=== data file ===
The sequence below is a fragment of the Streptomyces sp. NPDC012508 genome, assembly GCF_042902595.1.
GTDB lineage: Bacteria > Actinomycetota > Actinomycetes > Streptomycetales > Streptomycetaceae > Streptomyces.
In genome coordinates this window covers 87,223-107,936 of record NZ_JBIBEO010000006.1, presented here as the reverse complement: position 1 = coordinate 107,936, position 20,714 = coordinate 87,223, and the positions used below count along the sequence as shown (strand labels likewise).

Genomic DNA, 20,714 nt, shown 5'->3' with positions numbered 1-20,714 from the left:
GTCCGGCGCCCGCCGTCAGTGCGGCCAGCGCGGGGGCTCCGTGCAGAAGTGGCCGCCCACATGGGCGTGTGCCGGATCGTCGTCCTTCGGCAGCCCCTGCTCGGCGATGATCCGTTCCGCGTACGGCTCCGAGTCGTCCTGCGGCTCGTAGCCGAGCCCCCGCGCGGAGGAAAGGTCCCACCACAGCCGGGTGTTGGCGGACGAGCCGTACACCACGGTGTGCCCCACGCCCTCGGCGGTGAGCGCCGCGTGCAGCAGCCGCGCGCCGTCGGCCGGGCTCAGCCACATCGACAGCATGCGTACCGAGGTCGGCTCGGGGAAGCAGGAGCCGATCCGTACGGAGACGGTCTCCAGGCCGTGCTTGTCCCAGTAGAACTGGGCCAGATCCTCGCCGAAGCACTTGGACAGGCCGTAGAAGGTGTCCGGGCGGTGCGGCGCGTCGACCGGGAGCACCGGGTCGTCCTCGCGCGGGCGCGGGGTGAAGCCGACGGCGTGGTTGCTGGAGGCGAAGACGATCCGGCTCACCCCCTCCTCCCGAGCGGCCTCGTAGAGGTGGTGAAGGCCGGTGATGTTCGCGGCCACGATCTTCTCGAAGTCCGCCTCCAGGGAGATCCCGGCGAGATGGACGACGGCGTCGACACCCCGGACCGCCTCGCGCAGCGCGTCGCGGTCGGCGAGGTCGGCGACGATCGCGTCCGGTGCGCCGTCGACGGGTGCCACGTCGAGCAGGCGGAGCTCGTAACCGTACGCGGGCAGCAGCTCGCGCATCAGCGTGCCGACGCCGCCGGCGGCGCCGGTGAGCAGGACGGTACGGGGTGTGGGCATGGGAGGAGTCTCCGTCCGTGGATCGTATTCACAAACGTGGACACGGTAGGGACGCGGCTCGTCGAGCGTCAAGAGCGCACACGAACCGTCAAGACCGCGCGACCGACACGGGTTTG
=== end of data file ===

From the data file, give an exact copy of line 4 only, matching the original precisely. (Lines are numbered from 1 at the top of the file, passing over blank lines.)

Genomic DNA, 20,714 nt, shown 5'->3' with positions numbered 1-20,714 from the left: